2005 2004 2002 2001 OTHER SECTIONS
2004 2002 2001 OTHER SECTIONS
2002 2001 OTHER SECTIONS
2001 OTHER SECTIONS
US ASIANS: In the past, which one of your roles portrayed the worst Asian Pacific American stereotype? In addition, which role allowed you the opportunity to bring to life the most realistic portrayal of an Asian Pacific American?
LYNN CHEN: The “Saturday Night Live” skit was probably the worst, not my role exactly, but through the other actors who were in the skit. It was supposed to be the Vietnam War, and they had some of the SNL cast members pretend they were Vietnamese women, and they used some pretty horrendously racist accents. I wondered why they even felt the need to hire Asian actors to play extras for that scene, they should have just gotten some Caucasian extras and given them slanted eye makeup or something if they were trying to prove a point about stereotypes. I was horrified when I first saw the skit, complete with all accents, during final dress, but at that point it was a little too late to back out.
My role in “Fortune” was probably the most realistic, in that it dealt with the feelings a young woman has coming to terms with being the only American-born Asian working in a higher-status job amongst Asian, immigrant co-workers.
Do you think that it is appropriate and/or effective for APA actors
to complain about such stereotyped/racially offensive roles?
What do you think is the present state of diversity is in the
What do you think needs to be addressed first?
What do you think about the APA showcases at PSNBC?
How do you think that Asian American soap actors before you (i.e.
Kelly Hu, Lindsey
Price, Christine Toy Johnson, Lia Chang, etc.) have helped you in your
participation in “All My Children?”
What Asian/Asian Pacific American and/or Chinese/Chinese American
organizations have honored you for your achievements?
Why do you think that “a lot of actors in general, no matter
what their ethnic background is, are typecast?”
What was your most “gratifying” role?
What changes, if any, do you think will be as the direct result
of the success of MTV Films/Paramount Pictures’ “Better Luck
With a Buddhist prayer ceremony, filming began in fall of 2003 at the Brooklyn and the Chinese-American enclave of Flushing, Queens of Alice Wu's "Saving Face" – the first movie wholly about Chinese-Americans bankrolled by Hollywood since Disney released "The Joy Luck Club" in 1993 that featured veteran Joan Chen and rising young actresses Michelle Krusiec and Lynn Chen. It’s a romantic comedy about three generations of an immigrant family: a deeply traditional grandfather, his middle-aged daughter (widowed and mysteriously pregnant) and his lesbian doctor granddaughter, who happens to fall in love with a ballerina.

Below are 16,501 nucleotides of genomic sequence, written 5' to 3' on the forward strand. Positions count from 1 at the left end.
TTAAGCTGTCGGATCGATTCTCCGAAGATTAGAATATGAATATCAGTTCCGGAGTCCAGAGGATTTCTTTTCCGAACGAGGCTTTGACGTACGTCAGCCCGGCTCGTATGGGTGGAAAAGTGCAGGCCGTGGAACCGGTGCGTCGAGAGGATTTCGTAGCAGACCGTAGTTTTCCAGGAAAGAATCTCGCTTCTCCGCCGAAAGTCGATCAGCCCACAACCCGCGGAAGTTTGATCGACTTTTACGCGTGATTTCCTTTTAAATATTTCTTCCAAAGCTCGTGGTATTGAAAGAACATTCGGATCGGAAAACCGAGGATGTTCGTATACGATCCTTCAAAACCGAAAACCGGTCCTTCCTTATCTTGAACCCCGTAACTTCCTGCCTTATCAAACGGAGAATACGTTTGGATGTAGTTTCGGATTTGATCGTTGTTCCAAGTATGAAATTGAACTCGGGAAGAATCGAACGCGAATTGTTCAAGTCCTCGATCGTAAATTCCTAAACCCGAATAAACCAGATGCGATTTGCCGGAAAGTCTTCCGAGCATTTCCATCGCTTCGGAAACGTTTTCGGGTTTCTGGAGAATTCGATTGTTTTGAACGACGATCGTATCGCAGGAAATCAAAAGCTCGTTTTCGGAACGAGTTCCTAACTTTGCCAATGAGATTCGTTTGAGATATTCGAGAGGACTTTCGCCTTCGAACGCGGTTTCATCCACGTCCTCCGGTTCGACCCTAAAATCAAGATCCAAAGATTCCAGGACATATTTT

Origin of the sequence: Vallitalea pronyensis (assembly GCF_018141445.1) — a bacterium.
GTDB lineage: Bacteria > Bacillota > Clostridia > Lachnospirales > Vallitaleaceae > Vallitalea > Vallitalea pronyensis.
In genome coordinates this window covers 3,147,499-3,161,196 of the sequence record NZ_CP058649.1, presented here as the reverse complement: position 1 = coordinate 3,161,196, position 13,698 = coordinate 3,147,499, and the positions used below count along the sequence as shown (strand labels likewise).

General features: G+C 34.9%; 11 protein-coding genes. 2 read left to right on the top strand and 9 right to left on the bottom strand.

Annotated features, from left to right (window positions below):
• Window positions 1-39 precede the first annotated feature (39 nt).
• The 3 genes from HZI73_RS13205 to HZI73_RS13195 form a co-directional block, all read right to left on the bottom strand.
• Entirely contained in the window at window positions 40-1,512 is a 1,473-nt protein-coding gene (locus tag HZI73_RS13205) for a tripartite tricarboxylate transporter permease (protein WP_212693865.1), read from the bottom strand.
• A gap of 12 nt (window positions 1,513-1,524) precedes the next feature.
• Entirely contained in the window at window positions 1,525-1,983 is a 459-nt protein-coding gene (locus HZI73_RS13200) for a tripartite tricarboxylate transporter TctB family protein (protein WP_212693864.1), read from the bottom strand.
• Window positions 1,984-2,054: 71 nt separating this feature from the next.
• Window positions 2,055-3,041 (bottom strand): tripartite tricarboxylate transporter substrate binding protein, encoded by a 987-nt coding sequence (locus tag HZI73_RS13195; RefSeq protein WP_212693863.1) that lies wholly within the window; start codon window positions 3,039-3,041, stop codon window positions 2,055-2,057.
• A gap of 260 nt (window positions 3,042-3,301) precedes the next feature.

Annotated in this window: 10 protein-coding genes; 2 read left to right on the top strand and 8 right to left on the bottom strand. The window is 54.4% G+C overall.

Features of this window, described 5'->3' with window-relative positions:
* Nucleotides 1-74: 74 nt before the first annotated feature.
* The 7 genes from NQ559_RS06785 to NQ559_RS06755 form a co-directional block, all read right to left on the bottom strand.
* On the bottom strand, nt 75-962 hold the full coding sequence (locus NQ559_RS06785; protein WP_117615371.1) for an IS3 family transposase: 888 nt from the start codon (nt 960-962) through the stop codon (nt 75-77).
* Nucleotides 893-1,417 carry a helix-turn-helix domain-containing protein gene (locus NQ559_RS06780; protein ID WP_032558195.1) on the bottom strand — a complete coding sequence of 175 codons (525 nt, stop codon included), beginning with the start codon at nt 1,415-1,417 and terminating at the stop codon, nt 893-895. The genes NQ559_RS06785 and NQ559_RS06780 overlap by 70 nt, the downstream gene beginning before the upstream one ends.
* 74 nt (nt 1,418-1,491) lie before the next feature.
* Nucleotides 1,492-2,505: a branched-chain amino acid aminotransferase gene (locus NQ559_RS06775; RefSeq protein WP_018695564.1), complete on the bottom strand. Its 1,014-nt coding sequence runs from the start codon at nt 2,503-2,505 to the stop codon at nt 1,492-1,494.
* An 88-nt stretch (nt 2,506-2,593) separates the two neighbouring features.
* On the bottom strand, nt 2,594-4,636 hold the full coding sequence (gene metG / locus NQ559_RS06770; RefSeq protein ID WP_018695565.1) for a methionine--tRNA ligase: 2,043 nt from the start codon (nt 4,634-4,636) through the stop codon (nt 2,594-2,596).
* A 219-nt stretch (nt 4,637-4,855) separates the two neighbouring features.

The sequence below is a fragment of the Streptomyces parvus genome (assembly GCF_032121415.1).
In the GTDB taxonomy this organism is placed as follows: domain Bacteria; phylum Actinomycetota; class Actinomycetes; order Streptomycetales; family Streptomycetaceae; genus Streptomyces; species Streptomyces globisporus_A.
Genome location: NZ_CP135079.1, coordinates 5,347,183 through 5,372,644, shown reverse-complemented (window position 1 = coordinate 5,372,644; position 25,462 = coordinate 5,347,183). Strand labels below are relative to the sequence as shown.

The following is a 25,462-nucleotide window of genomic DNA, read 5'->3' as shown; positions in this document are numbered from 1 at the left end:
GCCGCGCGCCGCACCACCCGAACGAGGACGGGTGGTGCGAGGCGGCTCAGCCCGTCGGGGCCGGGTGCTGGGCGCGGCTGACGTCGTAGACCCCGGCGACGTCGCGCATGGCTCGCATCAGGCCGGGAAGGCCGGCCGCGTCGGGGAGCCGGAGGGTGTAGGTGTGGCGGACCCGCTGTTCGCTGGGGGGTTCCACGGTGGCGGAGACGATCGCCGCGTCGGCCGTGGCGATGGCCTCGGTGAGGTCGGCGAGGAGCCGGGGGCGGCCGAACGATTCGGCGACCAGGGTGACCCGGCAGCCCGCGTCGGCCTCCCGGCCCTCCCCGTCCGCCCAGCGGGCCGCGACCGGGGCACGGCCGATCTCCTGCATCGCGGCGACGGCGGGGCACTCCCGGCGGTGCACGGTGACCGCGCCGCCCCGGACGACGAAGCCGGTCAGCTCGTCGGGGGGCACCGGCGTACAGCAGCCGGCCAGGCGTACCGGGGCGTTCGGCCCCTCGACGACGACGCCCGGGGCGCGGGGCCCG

This daughter born in San Jose of Taiwanese immigrants sought to fulfilled, after having earned her Ph.D. in computer science at Stanford University and the program manager at Cinemania and Music Central - Microsoft's CD-ROM entertainment offerings, her desire to become a writer. As a result, she began writing a novel inspired by her experience of coming out as a lesbian, along with her mother's difficulties in middle age during down time. Recognizing cultural traits of her characters saying things they didn't mean - the chasm between their words and conflicting facial expressions – she decided that the best vehicle to effectively communicate her thoughts would be through a film.
Her future included screenwriting/filmmaking classes and quitting her job at Microsoft within a pre-designated period of five years to achieve success. In 2002, she won a CAPE (Coalition of Asian Pacifics in Entertainment) contest that provided ample opportunities to meet most Asian American studio executives.
coped with suggestions to have White characters, to eliminate speaking
Mandarin in the picture (in the final cut, the film’s dialogue is
half in Mandarin and half in English) and/or to make the love affair heterosexual
– along with conflicts involving her directing the picture. Fortunately,
she found a person that totally supported her vision – Teddy Zee
– formerly president of Will Smith’s production company, Overbrook
Entertainment. As a result, Will Smith and James Lassiter of Overbrook
committed to produce the film if financing could be found – which
led to securing this element ($2.5M) with Ben Feingold – president
of Sony Pictures Home Entertainment. At the end, Alice Wu has completed
a film that she has stated was a love letter to her mother, and it shows.
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